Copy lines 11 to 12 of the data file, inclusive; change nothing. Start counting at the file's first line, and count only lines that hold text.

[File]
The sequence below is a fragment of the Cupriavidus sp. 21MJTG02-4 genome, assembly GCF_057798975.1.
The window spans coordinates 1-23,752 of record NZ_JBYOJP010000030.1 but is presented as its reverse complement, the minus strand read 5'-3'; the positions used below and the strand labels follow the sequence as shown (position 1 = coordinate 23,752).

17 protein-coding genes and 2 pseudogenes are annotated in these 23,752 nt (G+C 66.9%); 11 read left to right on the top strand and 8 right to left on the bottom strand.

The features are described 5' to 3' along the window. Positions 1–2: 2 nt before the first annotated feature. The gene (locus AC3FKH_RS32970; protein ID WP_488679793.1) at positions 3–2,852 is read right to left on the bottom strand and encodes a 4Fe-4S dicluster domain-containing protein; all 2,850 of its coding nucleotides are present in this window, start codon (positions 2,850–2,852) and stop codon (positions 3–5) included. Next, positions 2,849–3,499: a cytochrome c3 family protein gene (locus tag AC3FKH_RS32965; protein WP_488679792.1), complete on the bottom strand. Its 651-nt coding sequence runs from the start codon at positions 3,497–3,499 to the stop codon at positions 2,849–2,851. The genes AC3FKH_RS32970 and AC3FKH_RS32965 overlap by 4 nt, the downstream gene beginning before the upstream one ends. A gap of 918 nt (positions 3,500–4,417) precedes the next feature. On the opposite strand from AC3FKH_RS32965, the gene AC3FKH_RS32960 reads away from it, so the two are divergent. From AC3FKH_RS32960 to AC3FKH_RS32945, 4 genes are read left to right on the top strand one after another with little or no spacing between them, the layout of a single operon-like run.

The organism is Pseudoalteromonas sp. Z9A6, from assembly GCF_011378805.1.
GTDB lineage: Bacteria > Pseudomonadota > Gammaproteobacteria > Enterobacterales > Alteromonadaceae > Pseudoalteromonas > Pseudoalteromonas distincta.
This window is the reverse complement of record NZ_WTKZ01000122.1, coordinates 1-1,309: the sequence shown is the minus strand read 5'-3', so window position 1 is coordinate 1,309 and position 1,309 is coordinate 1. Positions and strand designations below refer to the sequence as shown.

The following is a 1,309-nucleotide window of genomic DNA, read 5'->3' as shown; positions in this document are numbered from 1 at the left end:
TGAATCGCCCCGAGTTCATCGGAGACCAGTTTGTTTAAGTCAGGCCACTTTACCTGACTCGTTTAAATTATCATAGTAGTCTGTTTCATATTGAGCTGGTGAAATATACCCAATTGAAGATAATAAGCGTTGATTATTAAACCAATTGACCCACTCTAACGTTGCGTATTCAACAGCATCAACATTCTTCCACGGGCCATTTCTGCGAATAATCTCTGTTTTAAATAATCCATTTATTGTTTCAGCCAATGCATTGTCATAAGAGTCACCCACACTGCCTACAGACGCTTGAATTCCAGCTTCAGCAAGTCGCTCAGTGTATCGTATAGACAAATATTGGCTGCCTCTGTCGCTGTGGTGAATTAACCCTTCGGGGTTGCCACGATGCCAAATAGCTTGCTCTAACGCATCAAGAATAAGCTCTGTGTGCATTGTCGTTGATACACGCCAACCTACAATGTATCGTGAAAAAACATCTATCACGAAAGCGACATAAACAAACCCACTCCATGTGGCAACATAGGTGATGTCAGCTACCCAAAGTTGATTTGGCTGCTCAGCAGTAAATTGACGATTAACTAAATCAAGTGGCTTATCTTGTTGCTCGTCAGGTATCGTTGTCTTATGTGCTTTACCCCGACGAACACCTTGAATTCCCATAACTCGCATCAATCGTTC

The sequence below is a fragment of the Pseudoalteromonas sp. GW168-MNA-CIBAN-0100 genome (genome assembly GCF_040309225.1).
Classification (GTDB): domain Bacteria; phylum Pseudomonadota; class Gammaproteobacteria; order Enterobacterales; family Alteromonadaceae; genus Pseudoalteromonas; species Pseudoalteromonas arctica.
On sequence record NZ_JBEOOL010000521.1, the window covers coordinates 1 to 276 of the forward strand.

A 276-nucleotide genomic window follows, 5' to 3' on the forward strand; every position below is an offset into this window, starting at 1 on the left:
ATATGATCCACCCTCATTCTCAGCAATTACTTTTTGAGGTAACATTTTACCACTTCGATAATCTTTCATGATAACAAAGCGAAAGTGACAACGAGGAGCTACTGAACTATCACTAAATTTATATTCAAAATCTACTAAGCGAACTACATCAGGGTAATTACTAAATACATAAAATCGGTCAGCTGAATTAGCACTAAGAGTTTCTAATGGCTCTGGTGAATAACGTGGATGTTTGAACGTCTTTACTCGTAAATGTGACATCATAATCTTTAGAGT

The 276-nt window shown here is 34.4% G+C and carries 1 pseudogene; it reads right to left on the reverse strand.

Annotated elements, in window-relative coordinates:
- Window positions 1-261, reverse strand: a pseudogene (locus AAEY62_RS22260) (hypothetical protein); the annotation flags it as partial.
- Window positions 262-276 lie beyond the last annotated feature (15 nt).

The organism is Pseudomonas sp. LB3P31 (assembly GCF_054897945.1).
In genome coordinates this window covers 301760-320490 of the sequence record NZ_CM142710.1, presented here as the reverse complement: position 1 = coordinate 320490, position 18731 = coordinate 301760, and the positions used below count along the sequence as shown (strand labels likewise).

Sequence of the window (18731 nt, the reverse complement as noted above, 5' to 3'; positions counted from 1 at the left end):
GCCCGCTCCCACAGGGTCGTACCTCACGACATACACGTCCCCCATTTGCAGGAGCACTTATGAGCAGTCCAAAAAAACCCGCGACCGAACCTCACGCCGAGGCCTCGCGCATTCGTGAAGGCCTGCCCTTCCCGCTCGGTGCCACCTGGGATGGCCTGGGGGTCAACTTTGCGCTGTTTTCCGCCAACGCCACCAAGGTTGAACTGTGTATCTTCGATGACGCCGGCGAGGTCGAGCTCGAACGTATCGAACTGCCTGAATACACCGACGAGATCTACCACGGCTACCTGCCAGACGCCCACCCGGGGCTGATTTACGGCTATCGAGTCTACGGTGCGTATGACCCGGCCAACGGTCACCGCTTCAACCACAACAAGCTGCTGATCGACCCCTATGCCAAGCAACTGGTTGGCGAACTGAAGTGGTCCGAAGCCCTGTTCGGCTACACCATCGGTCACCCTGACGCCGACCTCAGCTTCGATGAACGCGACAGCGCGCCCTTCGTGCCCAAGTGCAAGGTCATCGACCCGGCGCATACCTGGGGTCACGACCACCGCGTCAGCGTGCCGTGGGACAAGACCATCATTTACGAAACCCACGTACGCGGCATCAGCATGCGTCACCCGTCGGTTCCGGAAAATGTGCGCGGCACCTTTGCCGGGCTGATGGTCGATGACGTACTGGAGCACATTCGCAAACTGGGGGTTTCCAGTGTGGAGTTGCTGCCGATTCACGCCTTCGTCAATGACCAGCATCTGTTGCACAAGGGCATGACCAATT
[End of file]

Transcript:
Classification (GTDB): domain Bacteria; phylum Pseudomonadota; class Gammaproteobacteria; order Enterobacterales; family Alteromonadaceae; genus Pseudoalteromonas; species Pseudoalteromonas arctica.
On sequence record NZ_JBEOOL010000521.1, the window covers coordinates 1 to 276 of the forward strand.